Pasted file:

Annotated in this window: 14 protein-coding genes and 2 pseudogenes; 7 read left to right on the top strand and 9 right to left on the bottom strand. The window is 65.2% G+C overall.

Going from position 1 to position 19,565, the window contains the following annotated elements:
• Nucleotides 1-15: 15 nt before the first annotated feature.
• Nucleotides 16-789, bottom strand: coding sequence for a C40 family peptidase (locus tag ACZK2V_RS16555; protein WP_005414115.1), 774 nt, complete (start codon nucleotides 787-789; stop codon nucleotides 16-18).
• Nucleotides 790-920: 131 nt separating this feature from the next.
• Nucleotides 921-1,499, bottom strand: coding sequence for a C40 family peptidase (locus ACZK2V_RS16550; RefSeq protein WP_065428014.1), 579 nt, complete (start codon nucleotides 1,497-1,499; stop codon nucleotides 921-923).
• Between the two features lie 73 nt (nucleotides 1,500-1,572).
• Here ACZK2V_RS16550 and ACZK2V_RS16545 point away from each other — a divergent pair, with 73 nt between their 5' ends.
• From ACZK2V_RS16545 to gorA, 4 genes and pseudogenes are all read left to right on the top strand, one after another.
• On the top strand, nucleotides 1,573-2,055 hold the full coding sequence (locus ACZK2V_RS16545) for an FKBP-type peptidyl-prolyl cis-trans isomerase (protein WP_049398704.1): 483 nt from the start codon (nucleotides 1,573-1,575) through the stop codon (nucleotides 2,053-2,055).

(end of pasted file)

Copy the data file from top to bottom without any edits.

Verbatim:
Annotated in this window: 14 protein-coding genes and 2 pseudogenes; 7 read left to right on the top strand and 9 right to left on the bottom strand. The window is 65.2% G+C overall.

Going from position 1 to position 19,565, the window contains the following annotated elements:
• Nucleotides 1-15: 15 nt before the first annotated feature.
• Nucleotides 16-789, bottom strand: coding sequence for a C40 family peptidase (locus tag ACZK2V_RS16555; protein WP_005414115.1), 774 nt, complete (start codon nucleotides 787-789; stop codon nucleotides 16-18).
• Nucleotides 790-920: 131 nt separating this feature from the next.
• Nucleotides 921-1,499, bottom strand: coding sequence for a C40 family peptidase (locus ACZK2V_RS16550; RefSeq protein WP_065428014.1), 579 nt, complete (start codon nucleotides 1,497-1,499; stop codon nucleotides 921-923).
• Between the two features lie 73 nt (nucleotides 1,500-1,572).
• Here ACZK2V_RS16550 and ACZK2V_RS16545 point away from each other — a divergent pair, with 73 nt between their 5' ends.
• From ACZK2V_RS16545 to gorA, 4 genes and pseudogenes are all read left to right on the top strand, one after another.
• On the top strand, nucleotides 1,573-2,055 hold the full coding sequence (locus ACZK2V_RS16545) for an FKBP-type peptidyl-prolyl cis-trans isomerase (protein WP_049398704.1): 483 nt from the start codon (nucleotides 1,573-1,575) through the stop codon (nucleotides 2,053-2,055).